|Franklin D.Roosevelt, 1933 (3)|
The answer to that question (or questions) is yes. From 1933-1936, President Franklin Delano Roosevelt, working with Congress, spent heretofore unheard of amounts of federal money (at least during peace time) in an effort to ameliorate the effects of the Great Depression. By 1937, the U.S. economy had improved markedly. Some (perhaps even Roosevelt) believed that the depression was over. Unemployment was still around 14% but was significantly lower than at the height of the crisis (when it may have been as high as 25%). As important, factories were producing more than they had in 1929. Roosevelt and Congress responded by cutting federal spending significantly. In that same year, the U.S. government started collecting a new payroll tax to cover future Social Security payments (1). Sound familiar?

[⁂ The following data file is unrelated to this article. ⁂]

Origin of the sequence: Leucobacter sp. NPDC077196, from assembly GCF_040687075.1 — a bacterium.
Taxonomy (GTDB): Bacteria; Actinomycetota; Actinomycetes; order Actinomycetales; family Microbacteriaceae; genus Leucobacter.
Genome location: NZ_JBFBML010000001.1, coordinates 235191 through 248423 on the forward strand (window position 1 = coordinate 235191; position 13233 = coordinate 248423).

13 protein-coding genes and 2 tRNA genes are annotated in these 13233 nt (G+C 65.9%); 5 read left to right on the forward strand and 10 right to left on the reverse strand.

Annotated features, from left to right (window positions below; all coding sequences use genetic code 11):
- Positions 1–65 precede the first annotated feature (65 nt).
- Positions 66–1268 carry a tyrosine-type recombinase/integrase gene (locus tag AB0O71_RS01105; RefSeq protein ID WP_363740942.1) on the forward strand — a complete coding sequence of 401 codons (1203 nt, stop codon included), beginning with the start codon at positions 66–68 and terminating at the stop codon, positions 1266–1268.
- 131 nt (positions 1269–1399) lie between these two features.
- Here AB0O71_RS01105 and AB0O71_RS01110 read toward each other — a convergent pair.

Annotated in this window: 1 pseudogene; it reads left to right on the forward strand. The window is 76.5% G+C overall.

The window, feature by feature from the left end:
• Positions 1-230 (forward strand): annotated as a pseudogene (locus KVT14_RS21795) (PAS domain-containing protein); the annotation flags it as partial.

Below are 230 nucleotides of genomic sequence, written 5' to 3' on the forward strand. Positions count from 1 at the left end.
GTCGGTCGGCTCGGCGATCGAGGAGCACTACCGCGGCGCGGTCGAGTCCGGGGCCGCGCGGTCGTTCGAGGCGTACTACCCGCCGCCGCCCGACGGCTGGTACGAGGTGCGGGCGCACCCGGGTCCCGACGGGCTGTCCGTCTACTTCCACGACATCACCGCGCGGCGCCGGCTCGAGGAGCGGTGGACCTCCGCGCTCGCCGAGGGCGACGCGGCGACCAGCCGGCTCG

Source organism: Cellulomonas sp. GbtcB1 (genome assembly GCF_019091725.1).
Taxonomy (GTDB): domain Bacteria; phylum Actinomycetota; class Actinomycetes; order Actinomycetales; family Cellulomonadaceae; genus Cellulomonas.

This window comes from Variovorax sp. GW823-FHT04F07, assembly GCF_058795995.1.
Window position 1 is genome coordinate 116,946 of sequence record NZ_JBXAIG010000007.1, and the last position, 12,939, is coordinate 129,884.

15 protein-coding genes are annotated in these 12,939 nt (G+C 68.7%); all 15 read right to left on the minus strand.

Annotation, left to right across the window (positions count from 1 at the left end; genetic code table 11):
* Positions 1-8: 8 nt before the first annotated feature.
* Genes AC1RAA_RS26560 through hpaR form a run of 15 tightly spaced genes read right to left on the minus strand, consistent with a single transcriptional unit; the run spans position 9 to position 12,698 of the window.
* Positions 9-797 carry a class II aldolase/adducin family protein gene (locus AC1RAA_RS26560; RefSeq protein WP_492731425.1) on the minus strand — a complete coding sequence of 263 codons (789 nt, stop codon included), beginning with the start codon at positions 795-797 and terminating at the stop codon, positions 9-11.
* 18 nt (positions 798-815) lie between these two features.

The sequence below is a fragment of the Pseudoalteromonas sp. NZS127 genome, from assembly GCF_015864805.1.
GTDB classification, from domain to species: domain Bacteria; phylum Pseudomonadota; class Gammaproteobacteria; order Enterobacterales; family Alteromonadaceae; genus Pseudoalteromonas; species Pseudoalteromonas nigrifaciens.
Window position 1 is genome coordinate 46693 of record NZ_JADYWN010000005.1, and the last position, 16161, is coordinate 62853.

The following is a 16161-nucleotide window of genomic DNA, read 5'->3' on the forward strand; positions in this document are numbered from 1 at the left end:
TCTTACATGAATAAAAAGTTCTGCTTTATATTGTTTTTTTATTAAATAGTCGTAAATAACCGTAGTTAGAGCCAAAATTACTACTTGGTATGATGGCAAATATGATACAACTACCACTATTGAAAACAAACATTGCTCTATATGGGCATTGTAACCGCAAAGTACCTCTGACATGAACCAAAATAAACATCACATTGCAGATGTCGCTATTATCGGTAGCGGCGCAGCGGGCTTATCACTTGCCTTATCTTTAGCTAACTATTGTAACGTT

The payroll tax increase and spending cuts almost certainly had a hand in derailing any gains the U.S. economy had made since 1933. During the 1937-1938 "recession," the stock market tanked, production dropped off significantly, and unemployment went to 20% (2).
The U.S. economy has changed markedly since 1937, and the Great Recession was not nearly as severe as the Great Depression. Nonetheless, I think we can learn something about the ramifications of going over the fiscal cliff by looking at the causes of the 1937-1938 "recession."
1. McElvaine, R. S. (1984). The Great Depression: America, 1929-1941. New York: Times Books.
pgs. 75, 297-298.
2. Ibid., 298-300.
3. Photo of Franklin D. Roosevelt. Photographer is Elias Goldensky. The photo was taken on Dec.
27, 1933. It is located on Wikimedia Commons and is in the public domain.